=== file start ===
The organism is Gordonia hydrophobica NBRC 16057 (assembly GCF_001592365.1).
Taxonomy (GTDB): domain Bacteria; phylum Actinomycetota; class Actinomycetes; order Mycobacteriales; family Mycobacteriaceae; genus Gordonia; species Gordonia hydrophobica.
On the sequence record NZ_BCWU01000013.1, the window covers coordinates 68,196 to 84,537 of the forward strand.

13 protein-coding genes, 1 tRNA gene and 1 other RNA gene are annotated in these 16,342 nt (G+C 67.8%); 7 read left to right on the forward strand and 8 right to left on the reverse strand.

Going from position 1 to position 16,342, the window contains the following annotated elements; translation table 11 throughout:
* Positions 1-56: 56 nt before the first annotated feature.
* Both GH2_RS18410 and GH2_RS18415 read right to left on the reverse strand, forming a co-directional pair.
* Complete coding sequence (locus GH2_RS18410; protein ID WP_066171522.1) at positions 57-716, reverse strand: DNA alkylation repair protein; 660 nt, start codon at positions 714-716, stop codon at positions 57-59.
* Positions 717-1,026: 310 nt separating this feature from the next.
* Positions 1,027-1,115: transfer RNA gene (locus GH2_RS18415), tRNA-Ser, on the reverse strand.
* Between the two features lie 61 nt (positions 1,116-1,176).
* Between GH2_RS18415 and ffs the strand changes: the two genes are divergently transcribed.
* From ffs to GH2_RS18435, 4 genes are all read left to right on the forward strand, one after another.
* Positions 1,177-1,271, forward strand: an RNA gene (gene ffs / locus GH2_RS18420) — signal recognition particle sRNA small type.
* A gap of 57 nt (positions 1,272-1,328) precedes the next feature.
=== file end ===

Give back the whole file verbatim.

The organism is Gordonia hydrophobica NBRC 16057 (assembly GCF_001592365.1).
Taxonomy (GTDB): domain Bacteria; phylum Actinomycetota; class Actinomycetes; order Mycobacteriales; family Mycobacteriaceae; genus Gordonia; species Gordonia hydrophobica.
On the sequence record NZ_BCWU01000013.1, the window covers coordinates 68,196 to 84,537 of the forward strand.

13 protein-coding genes, 1 tRNA gene and 1 other RNA gene are annotated in these 16,342 nt (G+C 67.8%); 7 read left to right on the forward strand and 8 right to left on the reverse strand.

Going from position 1 to position 16,342, the window contains the following annotated elements; translation table 11 throughout:
* Positions 1-56: 56 nt before the first annotated feature.
* Both GH2_RS18410 and GH2_RS18415 read right to left on the reverse strand, forming a co-directional pair.
* Complete coding sequence (locus GH2_RS18410; protein ID WP_066171522.1) at positions 57-716, reverse strand: DNA alkylation repair protein; 660 nt, start codon at positions 714-716, stop codon at positions 57-59.
* Positions 717-1,026: 310 nt separating this feature from the next.
* Positions 1,027-1,115: transfer RNA gene (locus GH2_RS18415), tRNA-Ser, on the reverse strand.
* Between the two features lie 61 nt (positions 1,116-1,176).
* Between GH2_RS18415 and ffs the strand changes: the two genes are divergently transcribed.
* From ffs to GH2_RS18435, 4 genes are all read left to right on the forward strand, one after another.
* Positions 1,177-1,271, forward strand: an RNA gene (gene ffs / locus GH2_RS18420) — signal recognition particle sRNA small type.
* A gap of 57 nt (positions 1,272-1,328) precedes the next feature.